Spectometer Radar Scope Alert: Yordi Calderon & Gianfranco Wawoe

NNSA-NSO-349You learn quickly in this business not to put too much stock in stats from foreign leagues.

The range of talent and experience varies widely.  There is not a lot of depth.  And the fields and umpiring aren’t very consistent.

And, many of the very best Latin American players come directly to the U.S. anyway.

In addition to all that, Mariners fans, in particular, have grown skeptical of the entire Latin American structure, after watching a series of expensive and much-hyped prospects (Carlos Triunfel, Guillermo Pimentel, Phillips Castillo, Martin Peguero, and, to a lesser extent, Gabriel Guerrero and Julio Morban) seem to fizzle out.

Meanwhile, the not-at-all-hyped Ji-Man Choi has lapped all of them to become the top international hitting prospect in the system.

All that being said … there will always be hits and (expensive) misses among prospects.

And, despite everything, baseball is still baseball, so the international stats aren’t meaningless (as long as you don’t get carried away).

So, with that out of the way: Two hitters stand out among the international crowd in 2013.

***

Yordi Calderon is a 19-year-old Venezuelan listed at 6-foot-2, 185.  He’s a corner guy, but versatile enough so far to have seen time at 3b, LF and 1b.  He played almost equally at those three spots this year, but I would guess, since they aren’t working him primarily at 3b (and he seems pretty error-prone there), that means probably corner OF or 1b once he’s fully grown.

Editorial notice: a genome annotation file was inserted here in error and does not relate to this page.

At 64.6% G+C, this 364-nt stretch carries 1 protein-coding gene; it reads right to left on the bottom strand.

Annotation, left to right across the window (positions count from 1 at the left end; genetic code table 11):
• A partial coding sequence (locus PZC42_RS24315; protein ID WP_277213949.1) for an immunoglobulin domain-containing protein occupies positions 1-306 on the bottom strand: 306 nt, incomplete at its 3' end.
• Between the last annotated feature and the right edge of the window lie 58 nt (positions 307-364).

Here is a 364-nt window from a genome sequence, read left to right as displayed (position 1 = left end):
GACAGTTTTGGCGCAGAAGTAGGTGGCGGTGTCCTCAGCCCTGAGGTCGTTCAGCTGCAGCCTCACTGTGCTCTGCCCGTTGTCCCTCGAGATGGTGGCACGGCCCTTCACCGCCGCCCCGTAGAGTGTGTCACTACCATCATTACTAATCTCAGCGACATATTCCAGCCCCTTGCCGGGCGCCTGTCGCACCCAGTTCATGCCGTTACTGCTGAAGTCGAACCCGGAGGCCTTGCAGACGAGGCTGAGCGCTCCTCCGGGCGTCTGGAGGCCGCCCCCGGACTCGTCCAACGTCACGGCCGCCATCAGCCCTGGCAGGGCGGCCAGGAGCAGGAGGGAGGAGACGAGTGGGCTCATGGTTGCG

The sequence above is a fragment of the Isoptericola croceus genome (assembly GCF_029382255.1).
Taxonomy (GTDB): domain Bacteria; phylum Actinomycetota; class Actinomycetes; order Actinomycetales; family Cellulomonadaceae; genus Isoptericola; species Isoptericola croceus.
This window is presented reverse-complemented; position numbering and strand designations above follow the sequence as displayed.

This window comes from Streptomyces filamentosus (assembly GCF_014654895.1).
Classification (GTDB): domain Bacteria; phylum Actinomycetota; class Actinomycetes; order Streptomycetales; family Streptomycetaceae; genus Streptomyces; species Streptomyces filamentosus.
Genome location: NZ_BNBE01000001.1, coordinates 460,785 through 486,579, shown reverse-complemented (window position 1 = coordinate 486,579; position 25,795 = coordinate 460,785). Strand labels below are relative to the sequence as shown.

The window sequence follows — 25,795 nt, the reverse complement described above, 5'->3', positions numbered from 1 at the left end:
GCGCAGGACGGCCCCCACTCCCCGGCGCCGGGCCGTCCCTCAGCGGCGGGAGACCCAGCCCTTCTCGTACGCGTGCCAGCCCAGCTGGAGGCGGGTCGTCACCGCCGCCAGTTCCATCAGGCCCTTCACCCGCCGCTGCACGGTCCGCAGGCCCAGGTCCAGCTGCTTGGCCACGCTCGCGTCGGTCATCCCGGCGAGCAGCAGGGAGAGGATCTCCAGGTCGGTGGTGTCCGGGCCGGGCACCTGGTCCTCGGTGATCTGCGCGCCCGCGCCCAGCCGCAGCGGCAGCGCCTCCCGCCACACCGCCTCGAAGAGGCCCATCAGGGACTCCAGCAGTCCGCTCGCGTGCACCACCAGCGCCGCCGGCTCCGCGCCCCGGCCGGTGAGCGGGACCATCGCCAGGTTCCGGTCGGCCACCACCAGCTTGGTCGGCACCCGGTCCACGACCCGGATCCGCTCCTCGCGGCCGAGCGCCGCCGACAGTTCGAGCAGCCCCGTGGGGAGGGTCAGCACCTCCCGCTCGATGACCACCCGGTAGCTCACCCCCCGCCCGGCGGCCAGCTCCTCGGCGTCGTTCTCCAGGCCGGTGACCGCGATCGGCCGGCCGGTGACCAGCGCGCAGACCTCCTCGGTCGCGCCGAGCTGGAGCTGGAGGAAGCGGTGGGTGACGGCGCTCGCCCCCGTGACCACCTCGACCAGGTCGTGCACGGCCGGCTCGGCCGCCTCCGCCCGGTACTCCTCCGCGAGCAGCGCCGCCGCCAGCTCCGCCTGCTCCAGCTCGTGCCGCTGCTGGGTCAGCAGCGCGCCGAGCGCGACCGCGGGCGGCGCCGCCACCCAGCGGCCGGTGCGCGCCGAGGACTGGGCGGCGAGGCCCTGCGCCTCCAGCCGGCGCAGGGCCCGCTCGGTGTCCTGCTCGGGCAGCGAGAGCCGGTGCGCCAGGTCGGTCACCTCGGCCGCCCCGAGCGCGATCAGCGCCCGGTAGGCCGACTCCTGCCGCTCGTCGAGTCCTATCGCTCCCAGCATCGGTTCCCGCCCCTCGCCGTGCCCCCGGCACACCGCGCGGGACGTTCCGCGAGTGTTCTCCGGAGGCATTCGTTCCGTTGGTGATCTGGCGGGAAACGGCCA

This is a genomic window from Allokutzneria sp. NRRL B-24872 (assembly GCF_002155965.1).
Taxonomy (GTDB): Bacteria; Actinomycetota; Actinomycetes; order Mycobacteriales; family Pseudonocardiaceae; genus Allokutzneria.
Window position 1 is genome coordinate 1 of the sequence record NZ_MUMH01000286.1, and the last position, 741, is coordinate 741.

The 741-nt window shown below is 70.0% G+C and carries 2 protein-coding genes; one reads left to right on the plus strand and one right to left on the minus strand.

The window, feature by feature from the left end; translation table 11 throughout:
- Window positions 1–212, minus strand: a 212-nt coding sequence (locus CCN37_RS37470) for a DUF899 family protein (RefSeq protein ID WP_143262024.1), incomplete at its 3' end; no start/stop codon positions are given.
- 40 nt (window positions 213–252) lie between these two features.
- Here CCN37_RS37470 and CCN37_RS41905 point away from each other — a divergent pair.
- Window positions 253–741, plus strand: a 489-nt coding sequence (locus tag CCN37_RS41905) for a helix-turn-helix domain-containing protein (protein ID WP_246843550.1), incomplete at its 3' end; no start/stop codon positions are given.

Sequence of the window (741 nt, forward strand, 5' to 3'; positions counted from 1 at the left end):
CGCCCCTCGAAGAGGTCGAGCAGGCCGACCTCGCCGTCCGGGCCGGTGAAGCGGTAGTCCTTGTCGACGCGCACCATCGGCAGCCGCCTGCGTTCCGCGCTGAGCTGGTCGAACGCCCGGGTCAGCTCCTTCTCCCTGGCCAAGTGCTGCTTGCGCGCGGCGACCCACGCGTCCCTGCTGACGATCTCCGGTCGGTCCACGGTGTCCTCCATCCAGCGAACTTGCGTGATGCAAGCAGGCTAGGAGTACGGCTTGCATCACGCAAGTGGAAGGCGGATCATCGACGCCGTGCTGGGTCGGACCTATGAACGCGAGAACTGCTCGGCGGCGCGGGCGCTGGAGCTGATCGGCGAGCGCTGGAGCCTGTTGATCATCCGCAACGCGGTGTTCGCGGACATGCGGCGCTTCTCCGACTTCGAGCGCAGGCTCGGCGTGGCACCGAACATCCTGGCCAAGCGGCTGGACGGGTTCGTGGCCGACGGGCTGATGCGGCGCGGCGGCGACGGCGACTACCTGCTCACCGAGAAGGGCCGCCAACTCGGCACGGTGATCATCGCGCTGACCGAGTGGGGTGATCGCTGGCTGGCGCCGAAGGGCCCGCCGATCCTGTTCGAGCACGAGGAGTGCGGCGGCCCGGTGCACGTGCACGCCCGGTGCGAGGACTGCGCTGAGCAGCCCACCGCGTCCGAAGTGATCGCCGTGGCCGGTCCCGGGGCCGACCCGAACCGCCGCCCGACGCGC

Anyway, he emerged this year as a major threat with the bat.

.314/.425/.538 with 21 doubles, 4 triples, 11 homers and 46 walks in 334 PAs.

One of the things that sets off our radar alerts is ISO over .200 with a K% under .200.

Choi did it, as did D.J. Peterson and Brad Miller.  So did Calderon.

True, most of those stats were in Venezuela, and he didn’t hit so well in his 12-game tryout in the states.

But the fact that they brought him up the U.S. in mid-season (something they also did with Guerrero and Ketel Marte) shows that the scouts have liked what they’ve seen.

And, obviously, the raw materials of an interesting bat are there.

***

No, I don’t know how to pronounce it either, but Gianfranco Wawoe could be tripping people’s tongues soon.

He’s from Curacao, also the home of the new Home Run King of Japan, Wladimir Balentien.  So, his last name is Dutch in origin, and maybe someone can give us a clue as to pronunciation.

Wawoe is a little guy — 5-foot-11, 170 — who plays in the middle of the field.  He had been mostly a shortstop, but this year (his age-18 season) he was more often at 2b or CF.  So I’d guess he’ll end up at one of those spots.

In those first two teenage seasons in Venezuela, he was one of those guys who gets on base a ton and was hard to strike out, which is valuable in itself, but in 2013 he added power and speed dimensions.

He hit .328/.415/.512 with 19 doubles, 4 triples and 6 homers, plus 33 walks in 284 PAs.

And 21 steals in 28 attempts.

And all that with only 25 strikeouts.  That’s 8.8% of PAs.  When you find guys who strike out around 10% of PAs, we call that a “micro-low K%,” because the average tends to be closer to 20%, particularly among guys who hit the ball hard.

We went through the math a bit in the Aaron Barbosa post.

So here’s a guy with the “low-K% + speed” combo (as we mentioned regarding Barbosa, the Pedroia-Reyes-Len Dykstra formula), except he figured out how to put up a .184 ISO while doing it.

Will that carry over to U.S. leagues?  Maybe not.  But it’s a very cool profile if it does.

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